Buyers are hopping mad at Roche ($RHHBY) for allegedly overfilling vials of its best-selling cancer drug, Herceptin. Now, some of them are banding together in a putative class action suit against the company over related claims.
On behalf of plaintiffs, Oklahoma’s Comanche County Memorial Hospital is suing Roche and Genentech for “unlawful, unfair, and fraudulent” conduct in regards to Herceptin, it said in a court filing. Plaintiffs are asking the U.S. District Court for the Northern District of California for a jury trial to hear the claims.
The lawsuit follows a BMJ article by Peter Bach, who heads up Memorial Sloan Kettering's Center for Health Policy and Outcomes. Bach contended that cancer drug vials tend to be overfilled, boosting revenue for drugmakers while passing excess costs on to payers and patients. Packaging drugs in smaller vials could save $3 billion in the U.S., he figures.
Roche disputes the claims.
Herceptin vials are labeled as having 440 mg of the drug. Genentech’s prescription information says that a reconstituted multi-dose of Herceptin has 21 mg of the drug per each mL of solution.
But the plaintiffs cite an apparent discrepancy between the amount of drug Genentech said was in the vial and the actual amount. Under two different scenarios laid out in the case, Genentech either sold less Herceptin than it claimed to be selling, or the company lied about the concentration of the reconstituted drug.
In the latter situation, a patient could have a Herceptin overdose. Providers and patients would also be “forced” to buy more of the drug than they actually needed, plaintiffs said in the suit. Herceptin already runs at about $70,000 for a 52-treatment course, the suit pointed out, which leaves patients and providers grappling with high costs.
Genentech and Roche’s “unfair business practice” caused plaintiffs “substantial harm in the amount of thousands of dollars spent on purchasing unnecessary Herceptin,” the suit said. Patients are requesting compensatory and other damages to make up for the loss, as well as court and attorney fees.
Plaintiffs are also asking the court to force Genentech to stop marketing and packaging the allegedly overfilled vials of Herceptin.
As a shock to no one, Genentech does not see eye to eye with plaintiffs. "Decisions on how we manufacture and package our medicines are taken very seriously and all of our medicines, including Herceptin, are packaged to meet FDA regulations and specifications. There is no merit to the plaintiffs’ allegations, and we intend to vigorously defend ourselves in the lawsuit," the company told FiercePharma in an email.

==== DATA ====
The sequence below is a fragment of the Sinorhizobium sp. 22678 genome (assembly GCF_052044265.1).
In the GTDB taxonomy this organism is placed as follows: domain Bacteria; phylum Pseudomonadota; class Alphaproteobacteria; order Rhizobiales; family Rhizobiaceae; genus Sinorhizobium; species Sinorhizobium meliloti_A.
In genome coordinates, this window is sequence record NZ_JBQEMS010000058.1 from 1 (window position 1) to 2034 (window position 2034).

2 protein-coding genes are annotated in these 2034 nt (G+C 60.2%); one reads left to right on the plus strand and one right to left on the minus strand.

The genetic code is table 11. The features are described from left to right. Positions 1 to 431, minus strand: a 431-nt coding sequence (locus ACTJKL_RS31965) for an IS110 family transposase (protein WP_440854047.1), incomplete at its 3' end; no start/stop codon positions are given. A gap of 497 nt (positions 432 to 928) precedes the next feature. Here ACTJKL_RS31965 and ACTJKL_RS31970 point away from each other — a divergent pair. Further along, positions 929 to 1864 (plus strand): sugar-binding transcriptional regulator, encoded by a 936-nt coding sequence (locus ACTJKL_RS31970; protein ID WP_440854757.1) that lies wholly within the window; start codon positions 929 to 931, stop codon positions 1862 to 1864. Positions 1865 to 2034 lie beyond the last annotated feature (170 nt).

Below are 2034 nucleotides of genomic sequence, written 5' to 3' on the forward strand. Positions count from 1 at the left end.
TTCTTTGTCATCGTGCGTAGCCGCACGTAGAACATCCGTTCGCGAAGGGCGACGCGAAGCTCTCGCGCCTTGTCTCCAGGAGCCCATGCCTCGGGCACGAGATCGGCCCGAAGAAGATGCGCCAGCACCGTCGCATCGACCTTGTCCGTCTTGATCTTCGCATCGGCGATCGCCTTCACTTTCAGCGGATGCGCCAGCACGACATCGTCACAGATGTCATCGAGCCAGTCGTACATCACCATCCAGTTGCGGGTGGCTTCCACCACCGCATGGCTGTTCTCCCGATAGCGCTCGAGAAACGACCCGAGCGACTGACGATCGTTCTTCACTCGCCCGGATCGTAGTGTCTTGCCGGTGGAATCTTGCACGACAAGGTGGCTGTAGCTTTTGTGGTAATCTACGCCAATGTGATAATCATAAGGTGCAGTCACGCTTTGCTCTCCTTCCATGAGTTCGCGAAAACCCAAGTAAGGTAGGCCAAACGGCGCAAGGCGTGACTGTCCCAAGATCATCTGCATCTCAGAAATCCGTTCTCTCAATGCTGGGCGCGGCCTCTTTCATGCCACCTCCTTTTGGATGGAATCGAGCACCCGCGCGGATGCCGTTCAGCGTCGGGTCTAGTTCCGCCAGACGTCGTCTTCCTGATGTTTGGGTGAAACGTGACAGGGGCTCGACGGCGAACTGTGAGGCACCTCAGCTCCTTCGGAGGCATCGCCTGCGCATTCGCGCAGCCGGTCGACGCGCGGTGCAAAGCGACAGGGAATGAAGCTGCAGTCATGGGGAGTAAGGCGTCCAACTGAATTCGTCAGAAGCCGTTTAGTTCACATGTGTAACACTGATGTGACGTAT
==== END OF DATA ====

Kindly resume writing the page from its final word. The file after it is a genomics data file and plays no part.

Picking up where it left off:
Some public health experts such Bach have said that requiring companies to sell chemo drugs in multiple vial sizes could reduce overspending or waste. But Bach and his team could be overlooking a bigger point about production cost, according to a recent Health Affairs Blog post from Sherry Glied, the Assistant Secretary for Planning and Evaluation at HHS, and Bhaven Sampat, the associate professor in the Department of Health Policy and Management at Columbia’s Mailman School of Public Health.
Much of the cost of a chemo drug doesn’t depend on unit size, Glied and Sampat said, but rather on demand. Patients are willing to pay for an expensive med if it comes with the promise of extending their lives, as is seen in the case of Herceptin.
Even if drugmakers were required to sell products in more vial sizes, patients would still be willing to pay for the drugs, Glied and Sampat pointed out. The average consumer would then end up paying “about the same amount for a course of treatment,” the pair said.
Big vials mean bigger revenue for cancer drugmakers, wasted billions for payers and patients
Roche looks ahead to immuno-oncology, MS to back up big-selling cancer meds
Genentech tightens distribution on top cancer meds, triggering blowback from hospitals
Roche gets temporary court injunction on Herceptin biosimilar in India
Italian mafia at center of network that stole vials of Roche's Herceptin
Roche's bid to sub Kadcyla for Herceptin takes a big hit with lackluster PhIII data